Military Contractor Charged With ‘Made in the USA’ Fraud

Prosecutors included this image as an exhibit to a Nov. 7, 2019, complaint against Aventura Technologies.

BROOKLYN, N.Y. (CN) – Federal prosecutors unsealed an indictment Thursday that charges a Long Island tech company with rebranding Chinese-made security equipment as “Made in the U.S.A.” before selling them to the U.S. military.

The complaint takes aim at Aventura Technologies Inc., run by Jack Cabasso, whcih allegedly raked in $88 million, including more than $20 million in federal government contracts, through the conspiracy since 2006.

“As they operated this scheme for more than a decade, the owners and operators of Aventura were rich, trading our national security for personal profit,” U.S. Attorney Richard Donoghue told reporters this morning at his Brooklyn office. 

Cabasso’s wife, Frances Cabasso, is charged as well. Though she worked as a bookkeeper at an unrelated company, Frances allegedly pretended to be Aventura’s CEO so the company could access government grants intended for small women-owned businesses.

Aventura did not actually manufacture anything, but merely imported products from other manufacturers and added “Made in U.S.A.” stickers to disguise the equipment as having been made at its headquarters in Commack, not China. 

“Some of these PRC-manufactured systems had known cybersecurity vulnerabilities,” Donoghue said, abbreviating People’s Republic of China.

A member of the U.S. Air Force raised alarm bells in August 2018 after spotting Chinese characters on the screen of a body camera the Air Force had bought from Aventura about three months earlier, according to the complaint. 

Further inspection of the camera found preloaded images of the U.S. Air Force Logo, the Chinese Ministry of Public Security and a logo of an unnamed manufacturer owned by the Chinese government. 

“So obviously when you have Chinese-made cameras, with PRC software loaded into them, the network is a sensitive installation such as army bases, navy bases … and even American aircraft carriers, that causes great concern for our national security,” Donoghue said.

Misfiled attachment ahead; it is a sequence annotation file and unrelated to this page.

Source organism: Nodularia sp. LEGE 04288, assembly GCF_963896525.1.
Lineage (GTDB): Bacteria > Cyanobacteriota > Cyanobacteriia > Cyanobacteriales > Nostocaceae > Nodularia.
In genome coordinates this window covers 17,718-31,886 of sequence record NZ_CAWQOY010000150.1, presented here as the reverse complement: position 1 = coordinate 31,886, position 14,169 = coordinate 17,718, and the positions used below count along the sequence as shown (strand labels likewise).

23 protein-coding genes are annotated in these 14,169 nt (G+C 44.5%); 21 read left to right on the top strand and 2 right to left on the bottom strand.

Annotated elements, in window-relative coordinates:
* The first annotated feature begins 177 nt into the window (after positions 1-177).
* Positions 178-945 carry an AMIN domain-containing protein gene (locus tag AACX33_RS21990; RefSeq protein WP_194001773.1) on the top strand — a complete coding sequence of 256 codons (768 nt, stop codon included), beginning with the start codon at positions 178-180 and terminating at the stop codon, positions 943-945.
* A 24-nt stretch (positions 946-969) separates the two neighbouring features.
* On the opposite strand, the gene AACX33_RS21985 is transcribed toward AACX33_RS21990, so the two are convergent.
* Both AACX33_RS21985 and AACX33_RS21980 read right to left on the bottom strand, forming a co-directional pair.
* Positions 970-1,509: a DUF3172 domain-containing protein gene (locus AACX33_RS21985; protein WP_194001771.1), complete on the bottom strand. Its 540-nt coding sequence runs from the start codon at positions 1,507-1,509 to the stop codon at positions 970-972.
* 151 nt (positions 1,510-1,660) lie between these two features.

The complaint sets forth that there were “known cybersecurity risks here.” Whether the U.S. knows if China was actually able to cull any information as a result of the fraud, however, Donoghue did not say. 

Both Donoghue and the complaint stopped short of making allegations against the Chinese government, but he prosecutor said: “You can see that individuals in China were well aware where this was going.”

He also said the U.S. was in the process of removing all the tainted equipment. Meanwhile, the government seized a 70-foot yacht belonging to the Cabassos, as well as $3 million.

Jack Cabasso has a decades-long criminal history: He was convicted of jury tampering in 1992, and in the 1980s convicted of several state crimes including attempted grand larceny, according to the government’s detention memo. 

Senior Aventura executives Jonathan Lasker, Christine Lavonne Lazarus and Eduard Matulik; current employee Wayne Marino; recently retired employee Alan Schwartz; and Aventura are all named as defendants in addition to the Cabassos. All but Matulik are set to be arraigned Thursday afternoon in Brooklyn; he has said he’ll surrender, according to a spokesperson at the U.S. Attorney’s Office.

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